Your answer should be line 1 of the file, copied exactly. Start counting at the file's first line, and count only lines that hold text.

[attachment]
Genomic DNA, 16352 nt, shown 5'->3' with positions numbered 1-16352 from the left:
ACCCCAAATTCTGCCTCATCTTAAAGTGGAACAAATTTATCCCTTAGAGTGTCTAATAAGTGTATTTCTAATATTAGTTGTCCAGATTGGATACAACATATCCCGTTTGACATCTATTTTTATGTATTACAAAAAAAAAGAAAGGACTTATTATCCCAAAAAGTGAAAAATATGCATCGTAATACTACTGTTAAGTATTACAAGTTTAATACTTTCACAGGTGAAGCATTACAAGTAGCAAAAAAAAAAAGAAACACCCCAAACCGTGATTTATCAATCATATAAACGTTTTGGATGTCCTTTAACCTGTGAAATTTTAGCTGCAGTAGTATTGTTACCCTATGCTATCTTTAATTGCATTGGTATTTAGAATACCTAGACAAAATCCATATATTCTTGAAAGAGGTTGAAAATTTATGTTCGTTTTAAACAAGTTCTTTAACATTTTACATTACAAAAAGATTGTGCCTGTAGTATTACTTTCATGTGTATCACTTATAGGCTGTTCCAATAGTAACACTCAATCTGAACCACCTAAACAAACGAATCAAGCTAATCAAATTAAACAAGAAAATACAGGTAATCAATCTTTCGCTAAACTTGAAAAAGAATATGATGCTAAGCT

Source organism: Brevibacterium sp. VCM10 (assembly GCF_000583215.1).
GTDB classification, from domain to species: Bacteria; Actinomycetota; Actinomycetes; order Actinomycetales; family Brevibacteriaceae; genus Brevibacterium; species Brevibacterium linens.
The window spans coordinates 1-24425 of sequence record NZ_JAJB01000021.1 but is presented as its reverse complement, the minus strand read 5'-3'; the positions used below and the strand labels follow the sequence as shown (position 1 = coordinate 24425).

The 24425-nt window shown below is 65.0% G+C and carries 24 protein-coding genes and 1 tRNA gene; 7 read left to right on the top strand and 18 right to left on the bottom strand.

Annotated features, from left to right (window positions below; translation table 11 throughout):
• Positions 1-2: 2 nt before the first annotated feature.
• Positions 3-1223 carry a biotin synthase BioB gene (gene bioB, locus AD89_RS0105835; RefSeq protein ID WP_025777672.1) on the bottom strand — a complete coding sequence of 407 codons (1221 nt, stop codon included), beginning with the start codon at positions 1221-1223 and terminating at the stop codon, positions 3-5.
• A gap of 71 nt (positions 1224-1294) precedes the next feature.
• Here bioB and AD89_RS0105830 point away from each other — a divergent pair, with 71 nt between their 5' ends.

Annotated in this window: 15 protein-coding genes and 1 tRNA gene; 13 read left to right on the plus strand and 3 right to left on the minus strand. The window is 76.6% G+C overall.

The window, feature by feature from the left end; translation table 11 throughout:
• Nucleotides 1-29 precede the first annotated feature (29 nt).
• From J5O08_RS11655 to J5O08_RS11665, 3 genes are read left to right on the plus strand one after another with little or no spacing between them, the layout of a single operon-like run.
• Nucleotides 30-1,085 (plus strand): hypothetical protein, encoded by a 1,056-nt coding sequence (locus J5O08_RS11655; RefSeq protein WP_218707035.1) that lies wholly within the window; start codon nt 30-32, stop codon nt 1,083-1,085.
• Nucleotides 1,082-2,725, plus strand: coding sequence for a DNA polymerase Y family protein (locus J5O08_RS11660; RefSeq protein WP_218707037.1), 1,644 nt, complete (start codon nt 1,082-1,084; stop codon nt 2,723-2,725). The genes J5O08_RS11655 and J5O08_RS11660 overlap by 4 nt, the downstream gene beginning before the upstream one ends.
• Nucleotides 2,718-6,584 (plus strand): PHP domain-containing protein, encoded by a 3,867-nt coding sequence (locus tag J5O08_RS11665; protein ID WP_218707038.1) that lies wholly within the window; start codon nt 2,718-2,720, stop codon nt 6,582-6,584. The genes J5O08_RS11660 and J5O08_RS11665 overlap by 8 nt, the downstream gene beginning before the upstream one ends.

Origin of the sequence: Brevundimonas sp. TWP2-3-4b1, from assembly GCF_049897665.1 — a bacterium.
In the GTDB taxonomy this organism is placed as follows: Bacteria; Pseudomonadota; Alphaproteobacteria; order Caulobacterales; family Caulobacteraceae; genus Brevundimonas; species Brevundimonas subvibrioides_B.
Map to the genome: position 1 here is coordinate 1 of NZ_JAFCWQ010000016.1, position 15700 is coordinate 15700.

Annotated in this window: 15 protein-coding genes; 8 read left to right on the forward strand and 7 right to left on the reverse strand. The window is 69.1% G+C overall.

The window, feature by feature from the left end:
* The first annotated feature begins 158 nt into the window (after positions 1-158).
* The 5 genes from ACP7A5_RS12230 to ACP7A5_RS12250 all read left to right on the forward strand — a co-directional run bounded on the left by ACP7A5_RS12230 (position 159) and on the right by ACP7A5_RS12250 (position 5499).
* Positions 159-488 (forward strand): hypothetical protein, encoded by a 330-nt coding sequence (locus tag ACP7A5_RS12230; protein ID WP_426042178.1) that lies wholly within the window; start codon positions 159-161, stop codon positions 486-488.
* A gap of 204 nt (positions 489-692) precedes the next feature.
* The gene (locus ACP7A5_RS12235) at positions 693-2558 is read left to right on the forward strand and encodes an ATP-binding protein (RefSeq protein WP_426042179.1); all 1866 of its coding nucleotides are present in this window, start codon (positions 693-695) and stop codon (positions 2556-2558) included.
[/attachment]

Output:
Genomic DNA, 16352 nt, shown 5'->3' with positions numbered 1-16352 from the left: